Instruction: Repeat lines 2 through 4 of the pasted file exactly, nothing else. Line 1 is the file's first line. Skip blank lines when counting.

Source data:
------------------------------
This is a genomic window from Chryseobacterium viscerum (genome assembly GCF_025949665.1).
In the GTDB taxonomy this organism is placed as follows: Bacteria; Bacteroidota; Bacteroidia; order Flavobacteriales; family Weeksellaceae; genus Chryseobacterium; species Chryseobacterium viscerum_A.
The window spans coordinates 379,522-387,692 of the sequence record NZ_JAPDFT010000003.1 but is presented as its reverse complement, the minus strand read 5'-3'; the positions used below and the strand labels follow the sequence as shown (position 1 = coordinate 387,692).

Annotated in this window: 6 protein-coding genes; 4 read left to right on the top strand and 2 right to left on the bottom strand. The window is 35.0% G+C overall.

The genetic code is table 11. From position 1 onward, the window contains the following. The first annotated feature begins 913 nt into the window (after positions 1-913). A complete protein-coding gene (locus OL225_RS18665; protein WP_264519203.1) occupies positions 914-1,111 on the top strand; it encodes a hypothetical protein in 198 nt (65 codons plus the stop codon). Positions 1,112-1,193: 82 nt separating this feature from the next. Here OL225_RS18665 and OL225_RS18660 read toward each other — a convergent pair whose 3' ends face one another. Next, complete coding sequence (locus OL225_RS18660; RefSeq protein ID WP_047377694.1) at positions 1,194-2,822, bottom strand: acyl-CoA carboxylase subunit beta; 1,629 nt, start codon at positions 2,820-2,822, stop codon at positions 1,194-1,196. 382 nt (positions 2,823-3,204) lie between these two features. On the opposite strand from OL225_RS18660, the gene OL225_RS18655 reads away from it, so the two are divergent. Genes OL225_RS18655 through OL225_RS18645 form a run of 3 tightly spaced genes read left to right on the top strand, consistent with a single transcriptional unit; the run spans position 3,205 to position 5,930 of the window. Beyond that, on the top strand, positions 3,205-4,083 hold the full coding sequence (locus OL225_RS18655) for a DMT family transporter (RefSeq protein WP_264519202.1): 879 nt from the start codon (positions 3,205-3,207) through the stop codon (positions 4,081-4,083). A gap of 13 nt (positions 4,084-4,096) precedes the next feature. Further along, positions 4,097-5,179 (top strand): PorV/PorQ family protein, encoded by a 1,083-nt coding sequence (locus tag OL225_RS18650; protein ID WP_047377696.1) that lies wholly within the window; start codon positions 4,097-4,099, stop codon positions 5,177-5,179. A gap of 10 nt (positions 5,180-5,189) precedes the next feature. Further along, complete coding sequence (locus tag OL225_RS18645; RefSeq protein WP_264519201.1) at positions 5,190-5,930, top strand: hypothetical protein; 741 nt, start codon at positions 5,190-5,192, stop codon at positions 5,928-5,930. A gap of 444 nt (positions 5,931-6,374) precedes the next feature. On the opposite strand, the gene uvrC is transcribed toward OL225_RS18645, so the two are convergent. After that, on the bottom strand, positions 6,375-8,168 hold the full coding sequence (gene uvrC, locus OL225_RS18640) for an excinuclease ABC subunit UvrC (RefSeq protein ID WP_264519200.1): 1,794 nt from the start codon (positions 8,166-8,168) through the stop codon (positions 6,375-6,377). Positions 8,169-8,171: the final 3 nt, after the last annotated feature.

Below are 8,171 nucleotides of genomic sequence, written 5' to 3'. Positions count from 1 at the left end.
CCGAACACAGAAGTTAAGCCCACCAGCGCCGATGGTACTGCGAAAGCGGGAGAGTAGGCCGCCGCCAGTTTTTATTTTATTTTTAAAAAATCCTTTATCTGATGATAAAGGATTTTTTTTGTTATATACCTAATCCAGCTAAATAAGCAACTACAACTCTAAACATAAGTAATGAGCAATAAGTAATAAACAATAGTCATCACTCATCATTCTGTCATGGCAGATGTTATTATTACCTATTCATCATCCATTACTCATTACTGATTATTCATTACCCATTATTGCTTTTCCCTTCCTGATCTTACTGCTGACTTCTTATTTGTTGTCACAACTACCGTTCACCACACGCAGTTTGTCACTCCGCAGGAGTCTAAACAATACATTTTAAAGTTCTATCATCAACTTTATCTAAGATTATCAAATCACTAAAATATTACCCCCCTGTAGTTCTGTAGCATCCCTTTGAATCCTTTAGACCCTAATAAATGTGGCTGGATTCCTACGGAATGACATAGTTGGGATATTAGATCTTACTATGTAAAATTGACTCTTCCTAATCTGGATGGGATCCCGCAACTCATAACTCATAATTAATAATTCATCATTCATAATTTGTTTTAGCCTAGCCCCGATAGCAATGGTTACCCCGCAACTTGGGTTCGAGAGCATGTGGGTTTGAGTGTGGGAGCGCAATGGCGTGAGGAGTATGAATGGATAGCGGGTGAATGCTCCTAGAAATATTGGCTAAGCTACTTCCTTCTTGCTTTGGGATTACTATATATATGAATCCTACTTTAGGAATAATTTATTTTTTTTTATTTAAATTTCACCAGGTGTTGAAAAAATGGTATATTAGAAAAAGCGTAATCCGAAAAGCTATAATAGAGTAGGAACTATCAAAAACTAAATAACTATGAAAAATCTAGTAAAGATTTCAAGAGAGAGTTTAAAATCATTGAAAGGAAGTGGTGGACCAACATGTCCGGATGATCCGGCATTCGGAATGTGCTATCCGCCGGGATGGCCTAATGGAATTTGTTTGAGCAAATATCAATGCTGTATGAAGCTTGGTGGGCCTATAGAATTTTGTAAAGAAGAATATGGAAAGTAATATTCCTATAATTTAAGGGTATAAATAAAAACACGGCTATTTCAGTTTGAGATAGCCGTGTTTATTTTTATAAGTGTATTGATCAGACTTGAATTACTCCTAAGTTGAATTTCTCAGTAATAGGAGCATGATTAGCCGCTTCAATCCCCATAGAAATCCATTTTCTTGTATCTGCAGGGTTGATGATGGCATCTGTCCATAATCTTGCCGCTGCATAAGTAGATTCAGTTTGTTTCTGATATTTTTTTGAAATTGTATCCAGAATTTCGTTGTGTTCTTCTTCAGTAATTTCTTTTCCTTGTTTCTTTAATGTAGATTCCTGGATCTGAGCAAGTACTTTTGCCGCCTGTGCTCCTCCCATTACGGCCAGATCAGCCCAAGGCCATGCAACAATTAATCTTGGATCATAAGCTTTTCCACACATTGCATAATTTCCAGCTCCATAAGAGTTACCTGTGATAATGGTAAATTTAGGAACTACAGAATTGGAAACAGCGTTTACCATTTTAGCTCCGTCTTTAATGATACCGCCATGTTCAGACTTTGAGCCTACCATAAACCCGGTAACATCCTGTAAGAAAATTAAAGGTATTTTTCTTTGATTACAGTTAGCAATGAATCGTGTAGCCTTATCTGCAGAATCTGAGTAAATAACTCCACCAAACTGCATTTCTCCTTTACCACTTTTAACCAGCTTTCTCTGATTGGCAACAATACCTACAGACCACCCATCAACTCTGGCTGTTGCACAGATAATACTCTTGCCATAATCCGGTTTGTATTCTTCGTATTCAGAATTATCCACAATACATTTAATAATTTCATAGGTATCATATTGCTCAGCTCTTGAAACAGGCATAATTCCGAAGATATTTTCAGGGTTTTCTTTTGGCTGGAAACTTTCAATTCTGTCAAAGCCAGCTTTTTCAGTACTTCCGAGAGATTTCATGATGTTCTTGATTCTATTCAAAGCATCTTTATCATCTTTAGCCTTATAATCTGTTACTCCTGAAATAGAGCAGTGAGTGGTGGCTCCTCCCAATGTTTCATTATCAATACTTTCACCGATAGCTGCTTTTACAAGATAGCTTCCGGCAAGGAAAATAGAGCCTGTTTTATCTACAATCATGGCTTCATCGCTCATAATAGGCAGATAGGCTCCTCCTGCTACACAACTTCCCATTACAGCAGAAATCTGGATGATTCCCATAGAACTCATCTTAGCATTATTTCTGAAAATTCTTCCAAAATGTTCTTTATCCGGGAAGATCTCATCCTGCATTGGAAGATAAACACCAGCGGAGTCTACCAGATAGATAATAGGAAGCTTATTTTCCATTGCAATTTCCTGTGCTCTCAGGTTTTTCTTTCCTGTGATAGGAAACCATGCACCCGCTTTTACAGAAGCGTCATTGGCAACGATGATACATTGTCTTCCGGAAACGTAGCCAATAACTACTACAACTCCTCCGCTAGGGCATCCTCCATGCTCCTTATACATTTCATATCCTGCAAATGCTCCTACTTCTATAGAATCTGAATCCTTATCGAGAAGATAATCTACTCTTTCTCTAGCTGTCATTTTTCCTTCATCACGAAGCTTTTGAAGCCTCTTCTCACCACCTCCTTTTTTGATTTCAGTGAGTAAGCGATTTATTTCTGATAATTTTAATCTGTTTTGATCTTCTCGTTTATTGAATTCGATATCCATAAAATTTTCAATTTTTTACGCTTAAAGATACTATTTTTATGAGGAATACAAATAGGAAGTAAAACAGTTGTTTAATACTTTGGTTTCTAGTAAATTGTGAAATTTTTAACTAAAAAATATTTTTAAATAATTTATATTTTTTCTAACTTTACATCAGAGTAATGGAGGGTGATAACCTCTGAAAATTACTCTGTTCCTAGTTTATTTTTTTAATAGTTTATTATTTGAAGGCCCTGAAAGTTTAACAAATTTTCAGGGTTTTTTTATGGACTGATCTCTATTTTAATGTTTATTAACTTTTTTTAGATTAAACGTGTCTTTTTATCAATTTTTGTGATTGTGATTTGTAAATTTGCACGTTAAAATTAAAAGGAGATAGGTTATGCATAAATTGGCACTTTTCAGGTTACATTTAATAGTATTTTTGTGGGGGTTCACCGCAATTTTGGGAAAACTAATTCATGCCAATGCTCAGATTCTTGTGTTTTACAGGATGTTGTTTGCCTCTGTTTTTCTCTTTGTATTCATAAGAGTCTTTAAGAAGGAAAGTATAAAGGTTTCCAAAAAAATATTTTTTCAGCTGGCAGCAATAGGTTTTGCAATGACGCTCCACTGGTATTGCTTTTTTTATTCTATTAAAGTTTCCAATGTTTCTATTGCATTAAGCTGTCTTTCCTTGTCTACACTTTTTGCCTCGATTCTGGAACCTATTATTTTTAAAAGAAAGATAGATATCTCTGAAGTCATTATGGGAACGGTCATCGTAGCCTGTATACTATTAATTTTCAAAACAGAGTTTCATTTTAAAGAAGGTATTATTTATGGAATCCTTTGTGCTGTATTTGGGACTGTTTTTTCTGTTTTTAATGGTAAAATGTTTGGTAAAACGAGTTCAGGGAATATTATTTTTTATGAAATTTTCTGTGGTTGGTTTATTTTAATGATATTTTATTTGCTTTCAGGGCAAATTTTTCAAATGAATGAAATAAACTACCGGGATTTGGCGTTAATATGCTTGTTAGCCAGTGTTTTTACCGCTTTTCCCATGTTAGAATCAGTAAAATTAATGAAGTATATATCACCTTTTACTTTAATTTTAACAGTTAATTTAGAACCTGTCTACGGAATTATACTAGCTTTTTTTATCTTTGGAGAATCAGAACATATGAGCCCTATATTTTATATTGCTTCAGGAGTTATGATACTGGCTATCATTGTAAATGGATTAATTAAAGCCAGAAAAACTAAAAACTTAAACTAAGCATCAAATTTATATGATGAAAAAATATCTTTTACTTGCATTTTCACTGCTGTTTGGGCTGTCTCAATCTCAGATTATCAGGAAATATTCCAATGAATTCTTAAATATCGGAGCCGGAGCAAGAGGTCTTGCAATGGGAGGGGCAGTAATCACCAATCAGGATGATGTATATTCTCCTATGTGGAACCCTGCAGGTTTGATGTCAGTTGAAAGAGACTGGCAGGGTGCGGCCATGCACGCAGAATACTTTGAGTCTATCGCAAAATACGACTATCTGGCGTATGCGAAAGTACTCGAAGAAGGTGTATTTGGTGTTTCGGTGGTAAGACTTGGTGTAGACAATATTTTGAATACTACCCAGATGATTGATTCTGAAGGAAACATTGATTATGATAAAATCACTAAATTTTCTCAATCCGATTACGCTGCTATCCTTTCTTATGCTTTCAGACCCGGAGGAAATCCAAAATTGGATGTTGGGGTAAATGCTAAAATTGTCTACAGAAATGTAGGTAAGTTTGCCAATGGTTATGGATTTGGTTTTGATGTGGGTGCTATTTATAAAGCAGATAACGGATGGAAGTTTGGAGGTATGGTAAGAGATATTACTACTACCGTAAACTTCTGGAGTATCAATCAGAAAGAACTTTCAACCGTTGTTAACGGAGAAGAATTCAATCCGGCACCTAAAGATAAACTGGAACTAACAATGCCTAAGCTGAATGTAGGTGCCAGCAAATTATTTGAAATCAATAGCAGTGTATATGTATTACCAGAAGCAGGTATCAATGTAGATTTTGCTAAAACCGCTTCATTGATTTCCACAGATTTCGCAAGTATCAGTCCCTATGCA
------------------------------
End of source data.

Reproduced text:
In the GTDB taxonomy this organism is placed as follows: Bacteria; Bacteroidota; Bacteroidia; order Flavobacteriales; family Weeksellaceae; genus Chryseobacterium; species Chryseobacterium viscerum_A.
The window spans coordinates 379,522-387,692 of the sequence record NZ_JAPDFT010000003.1 but is presented as its reverse complement, the minus strand read 5'-3'; the positions used below and the strand labels follow the sequence as shown (position 1 = coordinate 387,692).

Annotated in this window: 6 protein-coding genes; 4 read left to right on the top strand and 2 right to left on the bottom strand. The window is 35.0% G+C overall.